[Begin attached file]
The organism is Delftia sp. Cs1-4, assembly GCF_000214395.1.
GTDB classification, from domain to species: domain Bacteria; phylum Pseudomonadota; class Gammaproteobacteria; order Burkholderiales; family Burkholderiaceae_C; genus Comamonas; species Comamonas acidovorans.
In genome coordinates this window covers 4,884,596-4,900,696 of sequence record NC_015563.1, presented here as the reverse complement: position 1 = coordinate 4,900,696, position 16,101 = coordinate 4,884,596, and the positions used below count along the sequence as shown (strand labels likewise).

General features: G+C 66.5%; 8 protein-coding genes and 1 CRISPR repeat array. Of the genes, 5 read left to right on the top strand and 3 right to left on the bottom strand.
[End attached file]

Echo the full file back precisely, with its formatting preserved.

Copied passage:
The organism is Delftia sp. Cs1-4, assembly GCF_000214395.1.
GTDB classification, from domain to species: domain Bacteria; phylum Pseudomonadota; class Gammaproteobacteria; order Burkholderiales; family Burkholderiaceae_C; genus Comamonas; species Comamonas acidovorans.
In genome coordinates this window covers 4,884,596-4,900,696 of sequence record NC_015563.1, presented here as the reverse complement: position 1 = coordinate 4,900,696, position 16,101 = coordinate 4,884,596, and the positions used below count along the sequence as shown (strand labels likewise).

General features: G+C 66.5%; 8 protein-coding genes and 1 CRISPR repeat array. Of the genes, 5 read left to right on the top strand and 3 right to left on the bottom strand.